By Noah Phillips
Jon Ossoff is an unusual candidate in an unusual congressional race. A 30-year-old Democrat, investigative documentarian and former congressional aide, Ossoff is currently leading the crowded field in the special election for Georgia’s sixth Congressional district. The Georgia sixth is in the northern suburbs of Atlanta, and has been represented by Republicans since Newt Gingrich was elected in 1979. Most recently the seat was held by Tom Price, who stepped down to become President Donald Trump’s Secretary of Health and Human Services in February.
Ossoff, who is Jewish, has 17 opponents in Georgia’s jungle primary—10 Republicans, five Democrats and two Independents. He has a strong lead in polls, although that is partially because the Republican vote is spread so thin. If Ossoff can win more than 50 percent of the April 18 primary, he can avoid a runoff and win the election outright—in a runoff, his odds are longer.
As a front-running Democrat in a Republican-leaning district, in the first competitive election since Trump’s, Ossoff has received national attention. The primary has become a bellwether of public support for—or backlash against—the president. Trump beat Hillary Clinton in the Georgia sixth by only 1.5 points in November, and Ossoff’s supporters are hoping that the district’s moderate conservatives may align with Democrats to bring Republicans’ margin in the House of Representatives from 45 to 44.
Ossoff has raised more than $8.3 million, a record twice over—it’s the most money ever raised for a Georgia Congressional campaign, and the most money raised in a single quarter ever by a congressional candidate who didn’t self-fund. More than 95 percent of his donors are from outside of Georgia, according to The Atlanta Journal-Constitution. The race has also drawn attention from White House Chief Strategist Steve Bannon, who told New York Magazine that Ossoff is “running [a] smart campaign” and has a dedicated official tracking the election for him.
Moment spoke to Ossoff during a quiet moment between events. He had just addressed a crowd at an early voting rally in a traffic island outside the DeKalb County polling station, and we sat in his car for a few minutes to chat about his relationship with Judaism.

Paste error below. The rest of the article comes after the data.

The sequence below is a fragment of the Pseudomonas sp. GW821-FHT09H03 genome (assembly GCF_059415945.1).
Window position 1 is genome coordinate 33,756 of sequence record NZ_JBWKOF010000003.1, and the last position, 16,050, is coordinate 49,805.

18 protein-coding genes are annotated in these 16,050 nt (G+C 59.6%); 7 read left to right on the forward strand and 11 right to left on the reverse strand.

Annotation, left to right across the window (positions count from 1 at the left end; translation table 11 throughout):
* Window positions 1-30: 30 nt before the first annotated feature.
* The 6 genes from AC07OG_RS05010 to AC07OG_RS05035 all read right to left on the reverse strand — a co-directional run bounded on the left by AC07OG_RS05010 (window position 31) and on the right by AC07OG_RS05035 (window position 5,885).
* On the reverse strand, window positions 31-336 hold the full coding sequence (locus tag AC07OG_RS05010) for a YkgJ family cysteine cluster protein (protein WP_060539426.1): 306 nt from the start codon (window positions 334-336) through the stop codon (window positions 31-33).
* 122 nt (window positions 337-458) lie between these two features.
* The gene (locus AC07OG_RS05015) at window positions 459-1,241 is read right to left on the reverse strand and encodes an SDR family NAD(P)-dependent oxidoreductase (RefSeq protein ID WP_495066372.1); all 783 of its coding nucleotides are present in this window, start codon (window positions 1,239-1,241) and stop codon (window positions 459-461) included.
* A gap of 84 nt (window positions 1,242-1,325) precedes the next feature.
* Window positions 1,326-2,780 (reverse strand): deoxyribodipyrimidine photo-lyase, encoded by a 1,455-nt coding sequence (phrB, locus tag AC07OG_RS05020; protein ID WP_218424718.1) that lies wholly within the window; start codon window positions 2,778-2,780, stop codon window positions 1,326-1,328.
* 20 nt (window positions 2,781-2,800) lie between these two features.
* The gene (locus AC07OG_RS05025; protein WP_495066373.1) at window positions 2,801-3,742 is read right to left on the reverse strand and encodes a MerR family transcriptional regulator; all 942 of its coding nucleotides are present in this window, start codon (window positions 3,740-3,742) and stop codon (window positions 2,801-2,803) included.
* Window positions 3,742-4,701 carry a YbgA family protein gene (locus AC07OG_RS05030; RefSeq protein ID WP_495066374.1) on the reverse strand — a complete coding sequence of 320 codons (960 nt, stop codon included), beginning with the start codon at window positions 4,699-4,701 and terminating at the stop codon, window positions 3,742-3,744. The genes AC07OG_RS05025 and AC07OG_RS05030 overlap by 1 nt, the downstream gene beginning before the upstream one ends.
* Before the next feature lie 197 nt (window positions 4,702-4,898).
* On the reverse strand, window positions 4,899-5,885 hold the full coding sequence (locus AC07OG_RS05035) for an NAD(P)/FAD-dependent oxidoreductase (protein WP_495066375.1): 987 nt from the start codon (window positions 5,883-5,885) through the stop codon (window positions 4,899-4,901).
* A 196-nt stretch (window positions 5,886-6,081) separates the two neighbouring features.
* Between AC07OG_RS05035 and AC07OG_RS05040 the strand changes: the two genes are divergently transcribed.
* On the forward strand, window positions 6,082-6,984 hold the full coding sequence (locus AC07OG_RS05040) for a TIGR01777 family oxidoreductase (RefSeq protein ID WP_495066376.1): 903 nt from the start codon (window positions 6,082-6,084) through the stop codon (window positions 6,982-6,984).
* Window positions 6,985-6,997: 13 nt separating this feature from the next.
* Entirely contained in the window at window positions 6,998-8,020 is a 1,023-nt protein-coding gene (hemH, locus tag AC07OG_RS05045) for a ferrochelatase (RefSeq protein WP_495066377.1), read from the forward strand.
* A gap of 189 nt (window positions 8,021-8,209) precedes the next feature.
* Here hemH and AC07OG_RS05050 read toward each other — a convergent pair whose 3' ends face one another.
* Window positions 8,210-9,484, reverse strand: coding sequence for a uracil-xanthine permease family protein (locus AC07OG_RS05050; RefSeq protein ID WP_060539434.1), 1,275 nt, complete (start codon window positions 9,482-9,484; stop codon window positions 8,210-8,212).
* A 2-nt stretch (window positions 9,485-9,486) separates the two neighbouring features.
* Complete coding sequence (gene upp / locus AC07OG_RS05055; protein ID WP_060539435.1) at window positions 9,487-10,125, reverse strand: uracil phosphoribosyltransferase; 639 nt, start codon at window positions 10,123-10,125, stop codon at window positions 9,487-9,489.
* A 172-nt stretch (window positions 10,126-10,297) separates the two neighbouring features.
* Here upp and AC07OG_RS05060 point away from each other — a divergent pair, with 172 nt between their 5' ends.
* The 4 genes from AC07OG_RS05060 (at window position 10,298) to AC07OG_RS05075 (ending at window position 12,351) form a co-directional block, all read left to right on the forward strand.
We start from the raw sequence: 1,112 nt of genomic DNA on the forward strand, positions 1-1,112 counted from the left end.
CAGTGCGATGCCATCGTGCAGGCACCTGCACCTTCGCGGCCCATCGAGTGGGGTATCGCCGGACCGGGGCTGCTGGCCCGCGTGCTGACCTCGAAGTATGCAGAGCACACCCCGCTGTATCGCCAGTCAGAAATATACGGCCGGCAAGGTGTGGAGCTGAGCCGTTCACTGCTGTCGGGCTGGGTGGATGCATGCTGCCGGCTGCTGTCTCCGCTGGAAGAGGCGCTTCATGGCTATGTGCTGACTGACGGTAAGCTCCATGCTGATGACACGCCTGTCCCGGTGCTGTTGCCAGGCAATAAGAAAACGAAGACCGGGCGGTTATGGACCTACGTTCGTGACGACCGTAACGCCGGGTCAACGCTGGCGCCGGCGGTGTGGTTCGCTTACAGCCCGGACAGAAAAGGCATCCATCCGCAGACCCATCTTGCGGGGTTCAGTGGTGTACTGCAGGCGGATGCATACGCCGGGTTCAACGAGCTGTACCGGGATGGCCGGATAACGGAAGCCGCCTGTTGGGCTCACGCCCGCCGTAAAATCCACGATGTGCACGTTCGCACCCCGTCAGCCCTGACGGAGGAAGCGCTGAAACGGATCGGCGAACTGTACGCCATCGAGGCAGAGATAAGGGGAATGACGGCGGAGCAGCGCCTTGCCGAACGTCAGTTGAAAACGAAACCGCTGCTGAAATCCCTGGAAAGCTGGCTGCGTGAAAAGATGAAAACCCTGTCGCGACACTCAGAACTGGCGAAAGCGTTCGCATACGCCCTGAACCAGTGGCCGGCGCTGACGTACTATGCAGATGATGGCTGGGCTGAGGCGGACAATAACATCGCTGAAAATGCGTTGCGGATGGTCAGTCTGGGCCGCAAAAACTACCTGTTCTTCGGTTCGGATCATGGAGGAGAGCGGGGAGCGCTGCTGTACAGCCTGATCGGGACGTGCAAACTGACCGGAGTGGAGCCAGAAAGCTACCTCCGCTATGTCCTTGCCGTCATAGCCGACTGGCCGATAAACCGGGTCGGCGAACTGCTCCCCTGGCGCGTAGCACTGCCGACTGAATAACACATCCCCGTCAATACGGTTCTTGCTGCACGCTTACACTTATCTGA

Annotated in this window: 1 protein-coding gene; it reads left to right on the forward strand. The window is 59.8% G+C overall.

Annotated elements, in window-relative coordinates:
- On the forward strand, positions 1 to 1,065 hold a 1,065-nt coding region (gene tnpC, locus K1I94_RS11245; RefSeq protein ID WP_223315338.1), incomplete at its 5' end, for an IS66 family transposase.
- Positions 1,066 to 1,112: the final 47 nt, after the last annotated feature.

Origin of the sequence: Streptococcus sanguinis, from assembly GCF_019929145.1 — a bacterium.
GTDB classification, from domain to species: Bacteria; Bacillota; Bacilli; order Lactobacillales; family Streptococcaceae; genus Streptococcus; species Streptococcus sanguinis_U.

What is your Jewish background?
My father is the grandson of Jewish immigrants from Lithuania and Russia who arrived in the U.S. in the early 20th century, with nothing. My mother is an Australian immigrant, who is not Jewish, so prior to my bar mitzvah I entered the mikvah to make it official. I was raised in a Jewish household, went to the Temple, which is a Reform synagogue here in Atlanta, and was bar mitzvah’d and shortly thereafter made my first trip to Israel.
Is your Jewish heritage important to you?
It is. My level of observance, my level of theological certainty, has varied through different phases of my life, but my connection to my heritage as a defining part of my identity has been strong and constant, and I think that the values that were infused in my upbringing by my parents and grandparents and my synagogue—commitment to peace and justice and kindness—still inform how I approach my life every day.
Can you expand on that?
I think that Jews share a story that compels us to approach the world with empathy. Because our story is one of hardship, persecution, perseverance—our story is one which has required us to fight for our freedom and survival, which has required us to find those of other faiths who, with kindness and empathy, have harbored us at other times of great danger. Most Jews, no matter where they live in the world, share an immigrant story. We have been a people on the move. That heritage informs my commitment to a vision of America that is open and decent, kind and respectful. That lives up to our national character as a place that welcomes strivers from afar and those fleeing violence and persecution.
Do you think that your Jewish identity affects how you’re perceived in the district?
I have not sensed so. It’s the northern suburbs of Atlanta, with a significant Jewish population. I’ve never encountered anti-Semitism here personally, but of course there is some complex history. My congregation, the congregation in which I was raised, was bombed in the 1950s. So, there is a history of anti-Semitism here, as there is everywhere. But I’ve encountered none of it, nor any hint of it, in this campaign.
When was the last time you were in a synagogue?
I gave a speech on anti-Semitism recently at Temple Beth Shalom.
What did you say?
I spoke to the perennial requirement in Jewish history to be vigilant. To fight back. And I noted that almost as concerning as the recent increase in anti-Semitism is the apparent hesitation of some of our political leaders to acknowledge and condemn it. I’m concerned about anti-Semitism as an age-old recurring problem, which rears its head at times of uncertainty and insecurity. There’s nothing new about this recent wave, but it is a reminder that we have to remain vigilant, and never rest on the assumption that it won’t rear its ugly head again.
Why do you think you’re getting so much national attention and national energy?
It’s all about grassroots enthusiasm at the local level. This community here in the sixth district, in metro Atlanta, is energized and motivated. So much of the organization and activism is led by women. Jewish women, in many cases. Women in Georgia are demonstrating inspiring courage and commitment to this community, and the leadership of these women has lifted my spirits and helped give me the courage to fight on toward election day.
What’s your favorite Jewish food?
I’m always in the mood for matzah ball soup. Even if it’s 100 degrees outside.